Pubdate: Wed, 29 Dec 2004
Source: Cape Argus (South Africa)
Copyright: 2004 Cape Argus.
Author: Ajm, Sabie
Bookmark: (Women)


I was sitting down to my second cup of coffee early this month
listening to SAFM when the news reader told of a rape suspect who
suddenly found himself in far worse trouble.

The police had arrived to arrest him and discovered enough dagga to
charge him with drug-dealing.

I really couldn't believe my ears.

How can whoever wrote the news regard dealing in dagga to be far worse
than rape? (And the newsreader was a woman).

In the current climate of activism against woman and child abuse,
someone is showing exactly why South Africa is destined to get nowhere
with its endeavours when rape is regarded as a less-serious crime than

I'm generalising of course, but there is an attitude of acceptance to
the crime of rape that has to be eradicated from the male psyche
before we can really move on.

My theory is that because of the outdated lobola system, and because
many South Africans are able to have more than one wife, women are
still regarded as a commodity.

When this knowledge is imparted on South Africa's youth it compounds
the problem, producing yet another generation of young men who have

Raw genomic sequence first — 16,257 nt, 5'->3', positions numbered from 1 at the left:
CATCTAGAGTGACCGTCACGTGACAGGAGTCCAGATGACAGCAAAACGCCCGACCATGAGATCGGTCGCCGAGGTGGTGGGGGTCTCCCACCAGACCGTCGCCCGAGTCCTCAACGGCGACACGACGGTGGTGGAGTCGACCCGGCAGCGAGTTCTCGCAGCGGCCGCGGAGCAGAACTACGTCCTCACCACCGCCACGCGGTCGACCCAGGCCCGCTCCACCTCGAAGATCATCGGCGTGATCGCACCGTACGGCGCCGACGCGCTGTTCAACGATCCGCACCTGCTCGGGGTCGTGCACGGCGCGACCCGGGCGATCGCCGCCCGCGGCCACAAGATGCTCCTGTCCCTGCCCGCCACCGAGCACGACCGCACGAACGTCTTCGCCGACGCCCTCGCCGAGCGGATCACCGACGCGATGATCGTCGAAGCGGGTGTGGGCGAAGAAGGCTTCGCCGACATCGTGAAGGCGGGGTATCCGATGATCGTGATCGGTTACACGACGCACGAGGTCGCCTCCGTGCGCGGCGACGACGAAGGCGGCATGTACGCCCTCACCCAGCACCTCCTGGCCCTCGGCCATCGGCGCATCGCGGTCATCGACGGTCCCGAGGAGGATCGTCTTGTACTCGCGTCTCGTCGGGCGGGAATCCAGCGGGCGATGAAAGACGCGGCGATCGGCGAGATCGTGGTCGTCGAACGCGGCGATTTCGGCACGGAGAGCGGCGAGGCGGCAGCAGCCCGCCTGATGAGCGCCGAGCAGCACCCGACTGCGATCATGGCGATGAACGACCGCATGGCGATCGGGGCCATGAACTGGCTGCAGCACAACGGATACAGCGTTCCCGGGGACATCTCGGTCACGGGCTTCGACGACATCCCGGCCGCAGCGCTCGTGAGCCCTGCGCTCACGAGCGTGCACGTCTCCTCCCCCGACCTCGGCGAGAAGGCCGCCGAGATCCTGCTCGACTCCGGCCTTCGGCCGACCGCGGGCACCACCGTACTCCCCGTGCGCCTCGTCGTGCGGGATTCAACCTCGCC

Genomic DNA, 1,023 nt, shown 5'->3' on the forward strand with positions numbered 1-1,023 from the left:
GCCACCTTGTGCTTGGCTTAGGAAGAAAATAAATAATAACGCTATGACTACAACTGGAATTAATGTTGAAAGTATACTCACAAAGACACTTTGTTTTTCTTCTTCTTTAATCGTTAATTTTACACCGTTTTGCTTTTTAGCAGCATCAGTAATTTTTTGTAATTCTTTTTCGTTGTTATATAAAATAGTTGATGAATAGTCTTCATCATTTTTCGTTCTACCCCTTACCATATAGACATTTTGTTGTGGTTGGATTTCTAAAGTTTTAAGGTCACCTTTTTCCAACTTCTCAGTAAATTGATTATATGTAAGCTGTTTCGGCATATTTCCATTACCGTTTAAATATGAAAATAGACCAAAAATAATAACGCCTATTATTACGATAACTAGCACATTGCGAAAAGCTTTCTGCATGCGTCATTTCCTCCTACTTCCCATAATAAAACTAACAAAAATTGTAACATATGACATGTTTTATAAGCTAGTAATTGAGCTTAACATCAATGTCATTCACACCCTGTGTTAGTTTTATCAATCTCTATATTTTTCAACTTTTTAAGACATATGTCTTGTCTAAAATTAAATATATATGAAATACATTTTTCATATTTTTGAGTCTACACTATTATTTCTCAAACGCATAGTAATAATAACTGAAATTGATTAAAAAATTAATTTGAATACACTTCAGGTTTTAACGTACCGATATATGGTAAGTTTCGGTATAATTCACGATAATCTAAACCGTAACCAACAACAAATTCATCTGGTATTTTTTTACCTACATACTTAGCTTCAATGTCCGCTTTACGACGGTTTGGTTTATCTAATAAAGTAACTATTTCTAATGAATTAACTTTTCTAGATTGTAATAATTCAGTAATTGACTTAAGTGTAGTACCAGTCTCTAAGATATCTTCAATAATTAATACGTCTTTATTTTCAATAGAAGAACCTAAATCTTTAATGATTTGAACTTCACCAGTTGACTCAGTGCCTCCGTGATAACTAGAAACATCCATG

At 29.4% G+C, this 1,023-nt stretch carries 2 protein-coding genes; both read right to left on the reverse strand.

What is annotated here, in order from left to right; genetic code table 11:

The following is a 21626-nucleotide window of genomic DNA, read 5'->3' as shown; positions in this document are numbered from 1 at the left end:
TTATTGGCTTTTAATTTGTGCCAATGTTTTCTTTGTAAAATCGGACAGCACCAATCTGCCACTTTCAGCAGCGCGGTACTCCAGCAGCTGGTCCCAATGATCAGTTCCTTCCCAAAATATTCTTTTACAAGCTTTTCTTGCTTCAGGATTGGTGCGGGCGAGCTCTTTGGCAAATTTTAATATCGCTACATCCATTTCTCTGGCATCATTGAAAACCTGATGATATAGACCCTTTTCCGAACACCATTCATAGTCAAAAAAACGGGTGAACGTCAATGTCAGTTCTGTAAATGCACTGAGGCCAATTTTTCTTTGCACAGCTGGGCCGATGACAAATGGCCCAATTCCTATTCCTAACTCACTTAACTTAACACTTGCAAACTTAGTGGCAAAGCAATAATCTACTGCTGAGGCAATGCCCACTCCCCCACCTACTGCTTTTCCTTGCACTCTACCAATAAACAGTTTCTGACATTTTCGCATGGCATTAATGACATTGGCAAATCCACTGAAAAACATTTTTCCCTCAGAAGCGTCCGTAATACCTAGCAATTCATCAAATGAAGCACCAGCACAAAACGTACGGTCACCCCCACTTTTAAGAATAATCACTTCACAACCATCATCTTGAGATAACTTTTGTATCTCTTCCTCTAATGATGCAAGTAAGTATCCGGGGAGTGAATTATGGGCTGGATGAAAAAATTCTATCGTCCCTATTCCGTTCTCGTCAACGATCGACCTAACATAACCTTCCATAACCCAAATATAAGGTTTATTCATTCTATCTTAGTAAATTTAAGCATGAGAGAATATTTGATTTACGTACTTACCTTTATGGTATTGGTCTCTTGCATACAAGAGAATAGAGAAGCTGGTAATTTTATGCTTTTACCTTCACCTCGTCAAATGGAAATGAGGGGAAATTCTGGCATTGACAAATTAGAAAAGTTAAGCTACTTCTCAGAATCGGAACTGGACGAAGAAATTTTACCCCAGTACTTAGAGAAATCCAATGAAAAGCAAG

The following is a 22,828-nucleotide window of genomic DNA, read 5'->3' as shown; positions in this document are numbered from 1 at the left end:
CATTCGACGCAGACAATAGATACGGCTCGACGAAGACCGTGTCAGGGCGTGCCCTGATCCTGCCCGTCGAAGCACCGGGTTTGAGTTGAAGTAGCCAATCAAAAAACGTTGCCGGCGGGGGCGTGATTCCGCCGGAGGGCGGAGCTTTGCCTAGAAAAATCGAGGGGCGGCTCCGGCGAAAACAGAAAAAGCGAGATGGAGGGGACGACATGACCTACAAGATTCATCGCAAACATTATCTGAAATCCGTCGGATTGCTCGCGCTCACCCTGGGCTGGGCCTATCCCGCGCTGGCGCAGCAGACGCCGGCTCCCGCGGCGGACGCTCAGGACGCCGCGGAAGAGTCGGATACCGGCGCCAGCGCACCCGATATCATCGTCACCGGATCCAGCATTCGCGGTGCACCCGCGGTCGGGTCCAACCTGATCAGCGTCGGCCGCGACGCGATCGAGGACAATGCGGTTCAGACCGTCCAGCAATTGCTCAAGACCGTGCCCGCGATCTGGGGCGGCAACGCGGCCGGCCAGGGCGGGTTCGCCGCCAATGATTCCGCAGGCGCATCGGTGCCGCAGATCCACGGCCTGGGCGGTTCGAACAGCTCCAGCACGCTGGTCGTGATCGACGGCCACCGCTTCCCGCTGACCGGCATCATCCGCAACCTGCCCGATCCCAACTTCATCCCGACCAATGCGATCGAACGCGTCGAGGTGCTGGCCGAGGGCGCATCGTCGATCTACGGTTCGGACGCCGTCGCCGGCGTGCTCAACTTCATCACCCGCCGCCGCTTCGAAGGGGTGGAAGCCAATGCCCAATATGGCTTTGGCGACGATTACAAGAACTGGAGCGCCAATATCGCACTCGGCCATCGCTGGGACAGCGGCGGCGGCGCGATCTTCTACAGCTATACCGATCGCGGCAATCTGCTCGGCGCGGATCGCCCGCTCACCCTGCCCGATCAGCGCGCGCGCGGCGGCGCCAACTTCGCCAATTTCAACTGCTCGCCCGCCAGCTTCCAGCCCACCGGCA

the same attitude as their fathers.

Democracy is for the individual, freeing man from the restraints of
tradition, yet we are trying to preserve what we know in our hearts
has to be left behind.

The only way to address woman and child abuse is to change the mindset
of the nation's men.

They must not just say they want to change, they have to believe

The women's liberation movement at the turn of the last century was
able to take hold only because of the persistence of the women
involved and also because of the softening of the mindset of the men
of Europe at the time.

We know that this movement had no influence at all on any of the
blacks in Africa.

So the time is now for Africa to really think what its traditions are
doing in this modern world.
- ---
MAP posted-by: Derek